Of course, no culture exists in a vacuum; there are accretions from outside influences within any culture. But these are natural accretions, exceptions, that are made from within that cultural framework, over time, and by a process that generally involves the meeting of those cultures naturally, in one way or another. The Norse influences in Scotland are a good example of this, and I think it's fair to say that these influences happened over a long time, through contact and trade before the Norse actually settled and took over parts of Scotland. They had an influence on the language, customs and traditions, but first and foremost, these are things that were adopted into the culture, not things that dominated the culture that was there already.
In the same way, what we do as Celtic Reconstructionists should be approrached on the same terms; in understanding the culture, the beliefs, and most of all the worldview that informed those beliefs. These were and are the aims of CR. More and more, though, there seems to be an increasing trend to ignore that; adopting belief and practices from within a modern, neopagan view, rather than a specific cultural context. A side effect of this is that some then end up clinging onto labels that aren't appropriate in cultural terms, but which are perfectly understood - if contradictory - in neopagan terms, but that's perhaps a different post. Either way, yes, we are a modern religion, but I think it's important to point out that neopaganism in general is not a point of reference for reconstructionism as far as practices are concerned (historically, reconstructionism emerged as a reaction against those practices, even). What we find from historical sources, archaeology, language and lore is; from the culture. That's where we should be looking.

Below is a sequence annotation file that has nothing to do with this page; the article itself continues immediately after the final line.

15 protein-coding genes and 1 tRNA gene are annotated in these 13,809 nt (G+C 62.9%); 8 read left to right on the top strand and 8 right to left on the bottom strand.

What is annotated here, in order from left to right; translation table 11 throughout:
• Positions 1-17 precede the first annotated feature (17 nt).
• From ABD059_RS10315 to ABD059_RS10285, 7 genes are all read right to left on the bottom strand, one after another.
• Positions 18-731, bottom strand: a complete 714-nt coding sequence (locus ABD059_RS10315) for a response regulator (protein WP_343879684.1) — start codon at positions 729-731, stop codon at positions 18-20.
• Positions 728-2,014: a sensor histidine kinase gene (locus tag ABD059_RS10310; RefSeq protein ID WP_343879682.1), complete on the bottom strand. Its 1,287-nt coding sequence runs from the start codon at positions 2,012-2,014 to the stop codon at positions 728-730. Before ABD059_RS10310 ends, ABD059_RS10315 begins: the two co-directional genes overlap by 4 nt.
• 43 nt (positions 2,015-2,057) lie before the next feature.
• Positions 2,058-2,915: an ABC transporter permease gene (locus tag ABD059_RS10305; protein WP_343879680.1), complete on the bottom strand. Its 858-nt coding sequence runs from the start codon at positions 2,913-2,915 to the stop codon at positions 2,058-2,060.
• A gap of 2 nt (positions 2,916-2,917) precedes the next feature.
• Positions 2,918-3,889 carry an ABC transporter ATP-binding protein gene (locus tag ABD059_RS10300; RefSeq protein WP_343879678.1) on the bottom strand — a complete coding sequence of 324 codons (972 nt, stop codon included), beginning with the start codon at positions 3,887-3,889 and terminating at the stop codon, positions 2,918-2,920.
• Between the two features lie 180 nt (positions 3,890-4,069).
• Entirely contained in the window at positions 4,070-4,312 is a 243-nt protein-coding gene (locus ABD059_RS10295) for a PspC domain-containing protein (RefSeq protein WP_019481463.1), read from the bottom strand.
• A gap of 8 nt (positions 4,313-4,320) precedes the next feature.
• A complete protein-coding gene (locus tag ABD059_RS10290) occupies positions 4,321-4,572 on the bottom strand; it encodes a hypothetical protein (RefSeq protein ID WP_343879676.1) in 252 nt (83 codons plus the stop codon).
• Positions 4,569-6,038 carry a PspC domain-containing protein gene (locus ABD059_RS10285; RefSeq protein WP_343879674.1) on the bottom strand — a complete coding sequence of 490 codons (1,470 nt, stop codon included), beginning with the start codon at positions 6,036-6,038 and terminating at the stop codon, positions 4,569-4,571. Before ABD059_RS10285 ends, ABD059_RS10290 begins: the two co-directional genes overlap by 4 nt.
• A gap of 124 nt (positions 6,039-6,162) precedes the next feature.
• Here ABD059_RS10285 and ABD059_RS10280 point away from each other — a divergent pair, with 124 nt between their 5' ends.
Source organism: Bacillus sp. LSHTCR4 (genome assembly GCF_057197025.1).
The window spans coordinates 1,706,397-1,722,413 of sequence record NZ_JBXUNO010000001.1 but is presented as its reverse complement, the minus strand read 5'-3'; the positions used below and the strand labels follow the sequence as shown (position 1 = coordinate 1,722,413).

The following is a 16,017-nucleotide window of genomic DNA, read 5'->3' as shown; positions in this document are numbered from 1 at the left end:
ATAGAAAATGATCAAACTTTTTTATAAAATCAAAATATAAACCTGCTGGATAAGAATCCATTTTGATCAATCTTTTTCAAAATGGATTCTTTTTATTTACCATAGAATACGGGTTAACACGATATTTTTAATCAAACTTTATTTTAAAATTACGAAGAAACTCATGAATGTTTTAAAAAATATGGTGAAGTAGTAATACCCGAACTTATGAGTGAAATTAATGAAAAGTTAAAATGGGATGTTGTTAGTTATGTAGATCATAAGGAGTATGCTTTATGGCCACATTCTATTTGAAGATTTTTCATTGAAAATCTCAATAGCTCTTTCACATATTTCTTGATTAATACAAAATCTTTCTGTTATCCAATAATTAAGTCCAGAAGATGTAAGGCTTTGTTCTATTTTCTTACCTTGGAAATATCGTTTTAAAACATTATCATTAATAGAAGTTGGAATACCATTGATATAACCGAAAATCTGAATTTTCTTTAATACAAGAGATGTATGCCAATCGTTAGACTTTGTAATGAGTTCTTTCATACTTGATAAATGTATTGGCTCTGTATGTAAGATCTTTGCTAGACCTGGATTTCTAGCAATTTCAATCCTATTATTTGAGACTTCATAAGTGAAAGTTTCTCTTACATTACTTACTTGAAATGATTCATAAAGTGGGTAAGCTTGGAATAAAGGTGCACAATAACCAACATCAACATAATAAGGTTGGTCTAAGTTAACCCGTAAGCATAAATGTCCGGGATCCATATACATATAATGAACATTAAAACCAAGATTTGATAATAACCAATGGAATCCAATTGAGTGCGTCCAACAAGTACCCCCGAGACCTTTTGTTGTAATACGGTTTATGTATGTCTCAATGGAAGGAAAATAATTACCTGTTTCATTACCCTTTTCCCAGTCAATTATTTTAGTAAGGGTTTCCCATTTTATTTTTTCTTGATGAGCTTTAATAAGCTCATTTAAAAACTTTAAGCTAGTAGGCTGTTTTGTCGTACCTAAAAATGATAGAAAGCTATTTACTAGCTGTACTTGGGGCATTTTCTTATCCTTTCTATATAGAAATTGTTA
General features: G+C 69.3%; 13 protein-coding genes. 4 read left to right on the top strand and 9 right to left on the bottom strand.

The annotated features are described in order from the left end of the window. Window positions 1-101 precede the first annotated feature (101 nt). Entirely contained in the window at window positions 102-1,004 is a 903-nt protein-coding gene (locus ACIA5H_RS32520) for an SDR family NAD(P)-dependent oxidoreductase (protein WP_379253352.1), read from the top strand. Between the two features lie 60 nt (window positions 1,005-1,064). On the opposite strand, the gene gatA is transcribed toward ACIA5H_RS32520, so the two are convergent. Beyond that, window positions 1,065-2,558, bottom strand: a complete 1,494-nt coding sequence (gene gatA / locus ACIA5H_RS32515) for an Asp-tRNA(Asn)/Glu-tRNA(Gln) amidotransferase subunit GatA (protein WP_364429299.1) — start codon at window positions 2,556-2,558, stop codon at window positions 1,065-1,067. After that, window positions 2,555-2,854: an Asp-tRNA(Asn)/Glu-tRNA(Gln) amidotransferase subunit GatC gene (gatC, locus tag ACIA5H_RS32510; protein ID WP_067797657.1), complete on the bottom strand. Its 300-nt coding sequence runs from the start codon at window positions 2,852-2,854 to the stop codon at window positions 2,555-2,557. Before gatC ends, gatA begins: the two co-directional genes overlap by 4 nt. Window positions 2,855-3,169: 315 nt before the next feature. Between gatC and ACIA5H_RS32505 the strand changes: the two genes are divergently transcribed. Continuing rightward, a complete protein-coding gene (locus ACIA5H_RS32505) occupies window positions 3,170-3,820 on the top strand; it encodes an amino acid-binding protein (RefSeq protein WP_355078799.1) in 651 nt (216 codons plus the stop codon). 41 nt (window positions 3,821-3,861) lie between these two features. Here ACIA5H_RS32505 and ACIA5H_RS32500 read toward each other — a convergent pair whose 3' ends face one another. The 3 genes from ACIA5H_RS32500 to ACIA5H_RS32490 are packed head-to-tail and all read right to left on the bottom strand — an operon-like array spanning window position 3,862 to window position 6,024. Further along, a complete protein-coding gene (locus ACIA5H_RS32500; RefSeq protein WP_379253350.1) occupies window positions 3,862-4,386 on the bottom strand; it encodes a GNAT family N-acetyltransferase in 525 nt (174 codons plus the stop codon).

But then, there will never be one way of doing things, or total agreement amongst people, especially when we're dealing with an extremely disparate (and highly opinionated) group; it's unreasonable to expect that to be the case. It seems that reconstructionism will always be a spectrum as much as it's a methodology, even when one end of the spectrum might seem to be totally contradictory to the other. Ultimately, there will always be some people who just don't seem to get it.
Some of us deal with the problems these lables can bring by redefining ourselves and abandoning old labels in favour of new ones, sidelining ourselves. If anything, this allow us some space to move beyond the misunderstandings and find a community that fits us better, even if the pond is much much smaller. Inevitably, though, that just means there are new labels to be misunderstood and get confused by...It's a fudge, really, not a solution.
The only thing we can really do is be mindful of the labels we use and the communities we identify with. When we wear those labels and proclaim them, we take on a responsibility to the community those labels are associated with. To misrepresent them can be seriously damaging, and result in yet more misconceptions. Likewise, it's up to everyone to be mindful of what other people mean when they use a label - do they mean the same thing as you? Otherwise discussions get messy; people talk at cross-purposes and end up bickering, only to end up realising that both sides are talking about entirely different things.
Trust me, it's infuriating.